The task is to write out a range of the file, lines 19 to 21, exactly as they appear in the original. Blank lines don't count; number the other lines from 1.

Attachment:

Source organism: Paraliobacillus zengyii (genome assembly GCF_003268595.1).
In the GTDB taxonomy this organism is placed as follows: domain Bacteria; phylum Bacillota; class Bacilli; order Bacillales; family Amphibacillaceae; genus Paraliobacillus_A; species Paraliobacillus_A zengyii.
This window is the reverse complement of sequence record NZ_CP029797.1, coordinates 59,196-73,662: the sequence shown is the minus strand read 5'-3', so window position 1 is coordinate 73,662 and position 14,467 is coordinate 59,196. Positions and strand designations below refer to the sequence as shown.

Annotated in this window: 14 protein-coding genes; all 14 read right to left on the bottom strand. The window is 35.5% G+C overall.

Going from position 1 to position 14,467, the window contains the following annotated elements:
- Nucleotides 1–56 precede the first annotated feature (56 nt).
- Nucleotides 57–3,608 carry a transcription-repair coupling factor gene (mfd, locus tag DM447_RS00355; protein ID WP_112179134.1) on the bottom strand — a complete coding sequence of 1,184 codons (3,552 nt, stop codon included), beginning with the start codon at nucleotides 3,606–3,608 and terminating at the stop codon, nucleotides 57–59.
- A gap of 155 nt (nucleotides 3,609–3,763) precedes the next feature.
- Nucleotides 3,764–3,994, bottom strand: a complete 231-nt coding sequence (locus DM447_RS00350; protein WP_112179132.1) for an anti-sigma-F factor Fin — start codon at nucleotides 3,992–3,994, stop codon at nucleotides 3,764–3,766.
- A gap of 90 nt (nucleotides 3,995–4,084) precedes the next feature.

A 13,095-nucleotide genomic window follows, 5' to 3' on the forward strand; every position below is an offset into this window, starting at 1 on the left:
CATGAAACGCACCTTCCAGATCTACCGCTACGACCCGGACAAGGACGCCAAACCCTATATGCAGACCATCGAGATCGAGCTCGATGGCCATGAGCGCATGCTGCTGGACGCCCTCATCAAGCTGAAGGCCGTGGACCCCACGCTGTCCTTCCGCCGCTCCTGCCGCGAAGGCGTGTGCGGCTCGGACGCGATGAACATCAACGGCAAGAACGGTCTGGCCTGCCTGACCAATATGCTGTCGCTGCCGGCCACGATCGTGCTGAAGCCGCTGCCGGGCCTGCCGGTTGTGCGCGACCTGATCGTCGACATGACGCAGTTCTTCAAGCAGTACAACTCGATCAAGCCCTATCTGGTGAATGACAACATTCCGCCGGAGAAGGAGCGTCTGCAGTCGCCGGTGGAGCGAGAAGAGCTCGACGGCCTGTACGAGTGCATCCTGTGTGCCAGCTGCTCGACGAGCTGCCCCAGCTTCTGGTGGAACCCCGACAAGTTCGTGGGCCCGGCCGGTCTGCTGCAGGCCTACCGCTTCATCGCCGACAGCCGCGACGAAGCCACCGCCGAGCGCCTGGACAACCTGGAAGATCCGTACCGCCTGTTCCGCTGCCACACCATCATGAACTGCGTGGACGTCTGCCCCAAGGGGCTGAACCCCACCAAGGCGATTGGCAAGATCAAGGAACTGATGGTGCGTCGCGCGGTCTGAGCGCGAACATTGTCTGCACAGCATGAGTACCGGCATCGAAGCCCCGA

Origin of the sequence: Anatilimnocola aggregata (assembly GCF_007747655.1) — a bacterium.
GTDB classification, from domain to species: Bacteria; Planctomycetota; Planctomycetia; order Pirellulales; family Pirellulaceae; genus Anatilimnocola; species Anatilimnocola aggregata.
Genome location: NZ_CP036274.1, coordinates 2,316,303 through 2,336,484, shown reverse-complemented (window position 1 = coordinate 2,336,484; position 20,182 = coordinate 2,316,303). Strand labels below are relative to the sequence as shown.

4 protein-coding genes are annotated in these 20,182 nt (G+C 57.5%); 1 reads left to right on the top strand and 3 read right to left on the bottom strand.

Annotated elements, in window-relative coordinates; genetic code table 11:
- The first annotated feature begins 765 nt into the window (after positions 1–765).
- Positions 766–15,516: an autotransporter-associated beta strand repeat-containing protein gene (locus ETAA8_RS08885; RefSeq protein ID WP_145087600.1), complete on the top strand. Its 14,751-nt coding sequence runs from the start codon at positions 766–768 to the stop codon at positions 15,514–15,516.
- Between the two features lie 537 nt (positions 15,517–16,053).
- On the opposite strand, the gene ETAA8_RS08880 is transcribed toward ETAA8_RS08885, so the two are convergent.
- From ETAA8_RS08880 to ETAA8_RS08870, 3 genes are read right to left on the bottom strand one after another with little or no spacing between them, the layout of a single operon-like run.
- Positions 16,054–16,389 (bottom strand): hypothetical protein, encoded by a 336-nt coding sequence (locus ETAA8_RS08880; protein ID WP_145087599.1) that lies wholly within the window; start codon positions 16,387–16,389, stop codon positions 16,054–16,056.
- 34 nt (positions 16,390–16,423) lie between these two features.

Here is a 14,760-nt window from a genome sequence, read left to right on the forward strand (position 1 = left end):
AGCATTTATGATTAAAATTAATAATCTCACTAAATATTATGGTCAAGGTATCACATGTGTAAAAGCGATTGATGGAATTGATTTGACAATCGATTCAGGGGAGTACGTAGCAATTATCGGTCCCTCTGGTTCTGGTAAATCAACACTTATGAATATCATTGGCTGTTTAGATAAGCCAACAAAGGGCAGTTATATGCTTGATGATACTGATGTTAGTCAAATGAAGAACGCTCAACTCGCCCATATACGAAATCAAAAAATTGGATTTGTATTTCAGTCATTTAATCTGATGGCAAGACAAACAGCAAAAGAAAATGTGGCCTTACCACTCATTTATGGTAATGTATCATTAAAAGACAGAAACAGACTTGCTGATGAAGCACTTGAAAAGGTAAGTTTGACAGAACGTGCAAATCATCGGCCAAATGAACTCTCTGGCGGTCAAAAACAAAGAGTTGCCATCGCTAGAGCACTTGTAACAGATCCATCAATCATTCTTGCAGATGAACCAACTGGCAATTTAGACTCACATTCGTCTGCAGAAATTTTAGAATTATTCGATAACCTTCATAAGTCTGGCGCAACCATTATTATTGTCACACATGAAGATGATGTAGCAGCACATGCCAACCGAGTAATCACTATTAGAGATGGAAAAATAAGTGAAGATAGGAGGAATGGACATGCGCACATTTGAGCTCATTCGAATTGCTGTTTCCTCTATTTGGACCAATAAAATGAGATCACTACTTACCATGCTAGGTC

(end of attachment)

- Positions 766–15,516: an autotransporter-associated beta strand repeat-containing protein gene (locus ETAA8_RS08885; RefSeq protein ID WP_145087600.1), complete on the top strand. Its 14,751-nt coding sequence runs from the start codon at positions 766–768 to the stop codon at positions 15,514–15,516.
- Between the two features lie 537 nt (positions 15,517–16,053).
- On the opposite strand, the gene ETAA8_RS08880 is transcribed toward ETAA8_RS08885, so the two are convergent.